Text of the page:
Laura Sharman 22 November 2017

Budget 2017: £1.5bn package to address Universal Credit concerns

Budget 2017: £1.5bn package to address Universal Credit concerns image

A £1.5bn support package has been announced in today’s Budget to help address concerns raised about the delivery of Universal Credit.

Chancellor Philip Hammond said claimants will no longer have to wait seven days before they are entitled to a payment, and housing benefit will continue to be paid two weeks after a Universal Credit claim.

‘Universal Credit delivers a modern welfare system, where work always pays and people are supported to earn,’ Mr Hammond said.

‘But I recognise the genuine concerns on both sides of the House about the operational delivery of this benefit. Today we will act on those concerns.’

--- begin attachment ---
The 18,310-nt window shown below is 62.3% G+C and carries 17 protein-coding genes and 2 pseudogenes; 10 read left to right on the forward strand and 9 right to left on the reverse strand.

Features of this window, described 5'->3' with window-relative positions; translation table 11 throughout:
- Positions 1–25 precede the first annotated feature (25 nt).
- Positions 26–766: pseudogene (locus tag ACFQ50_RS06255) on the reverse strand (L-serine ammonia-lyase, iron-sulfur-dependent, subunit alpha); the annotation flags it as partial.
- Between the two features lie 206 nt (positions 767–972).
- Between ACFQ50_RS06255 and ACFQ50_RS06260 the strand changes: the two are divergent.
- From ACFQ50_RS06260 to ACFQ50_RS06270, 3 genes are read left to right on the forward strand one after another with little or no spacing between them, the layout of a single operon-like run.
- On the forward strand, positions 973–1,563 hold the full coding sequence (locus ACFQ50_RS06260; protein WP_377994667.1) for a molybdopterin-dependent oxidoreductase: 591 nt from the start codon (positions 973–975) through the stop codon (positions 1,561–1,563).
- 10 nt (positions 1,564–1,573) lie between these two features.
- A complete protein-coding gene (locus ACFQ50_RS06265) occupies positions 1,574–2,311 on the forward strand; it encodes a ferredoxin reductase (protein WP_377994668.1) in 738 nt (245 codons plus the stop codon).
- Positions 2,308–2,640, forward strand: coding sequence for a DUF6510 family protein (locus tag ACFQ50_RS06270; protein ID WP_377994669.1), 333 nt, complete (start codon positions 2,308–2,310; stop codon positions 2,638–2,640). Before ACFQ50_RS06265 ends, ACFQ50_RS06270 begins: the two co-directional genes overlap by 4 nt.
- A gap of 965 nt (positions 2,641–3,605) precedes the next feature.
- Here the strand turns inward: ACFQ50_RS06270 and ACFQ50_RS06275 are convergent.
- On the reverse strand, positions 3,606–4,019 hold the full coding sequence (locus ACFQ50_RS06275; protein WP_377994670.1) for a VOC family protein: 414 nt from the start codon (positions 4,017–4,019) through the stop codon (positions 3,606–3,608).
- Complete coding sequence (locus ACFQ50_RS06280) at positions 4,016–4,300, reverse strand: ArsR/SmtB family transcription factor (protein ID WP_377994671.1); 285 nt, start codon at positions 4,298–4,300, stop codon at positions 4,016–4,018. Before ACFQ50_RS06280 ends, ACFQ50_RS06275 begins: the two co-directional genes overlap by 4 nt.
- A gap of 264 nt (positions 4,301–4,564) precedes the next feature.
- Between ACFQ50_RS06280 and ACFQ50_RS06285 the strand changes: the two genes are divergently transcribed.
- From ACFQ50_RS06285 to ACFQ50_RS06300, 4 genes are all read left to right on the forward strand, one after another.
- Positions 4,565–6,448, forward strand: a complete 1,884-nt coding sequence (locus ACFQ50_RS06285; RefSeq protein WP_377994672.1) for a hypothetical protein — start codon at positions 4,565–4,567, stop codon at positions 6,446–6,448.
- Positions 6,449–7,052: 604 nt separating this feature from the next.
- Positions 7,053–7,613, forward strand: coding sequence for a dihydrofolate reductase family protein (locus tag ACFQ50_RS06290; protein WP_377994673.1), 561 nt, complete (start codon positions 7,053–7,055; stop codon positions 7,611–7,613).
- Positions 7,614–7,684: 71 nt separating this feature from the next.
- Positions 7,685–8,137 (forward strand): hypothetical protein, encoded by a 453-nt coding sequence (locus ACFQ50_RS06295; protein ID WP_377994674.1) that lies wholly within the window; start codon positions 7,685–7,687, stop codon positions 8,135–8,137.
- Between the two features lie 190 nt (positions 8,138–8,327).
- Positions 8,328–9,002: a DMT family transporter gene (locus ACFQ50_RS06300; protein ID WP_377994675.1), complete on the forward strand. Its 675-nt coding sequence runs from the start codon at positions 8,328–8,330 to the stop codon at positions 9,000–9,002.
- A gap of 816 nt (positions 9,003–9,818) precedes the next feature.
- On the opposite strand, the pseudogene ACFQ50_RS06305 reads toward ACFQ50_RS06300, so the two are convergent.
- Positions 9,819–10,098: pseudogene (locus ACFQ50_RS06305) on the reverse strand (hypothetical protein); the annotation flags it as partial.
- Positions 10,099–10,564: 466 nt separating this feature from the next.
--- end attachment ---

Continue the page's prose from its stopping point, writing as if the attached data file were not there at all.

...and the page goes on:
Changes will also be made to the advance system so that households can access a month’s payment within five days of applying. The repayment period for this will be extended from six to 12 months.

He added: ‘This is a £1.5bn package to address concerns about the delivery of the benefit.’

Last month, the Resolution Foundation warned that the current design of Universal Credit is ‘not fit for purpose’ and is failing those in need. It found that only one-in-seven working-age families reliant on Universal Credit have savings worth more than a month’s income.

In today’s Budget, Mr Hammond also said the National Living Wage will increase by 4.4% to £7.83 per hour from April 2018.

The basic income tax threshold will also rise to £11,850 from next April, with the higher rate threshold increasing to £46,350.

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Participatory budgeting

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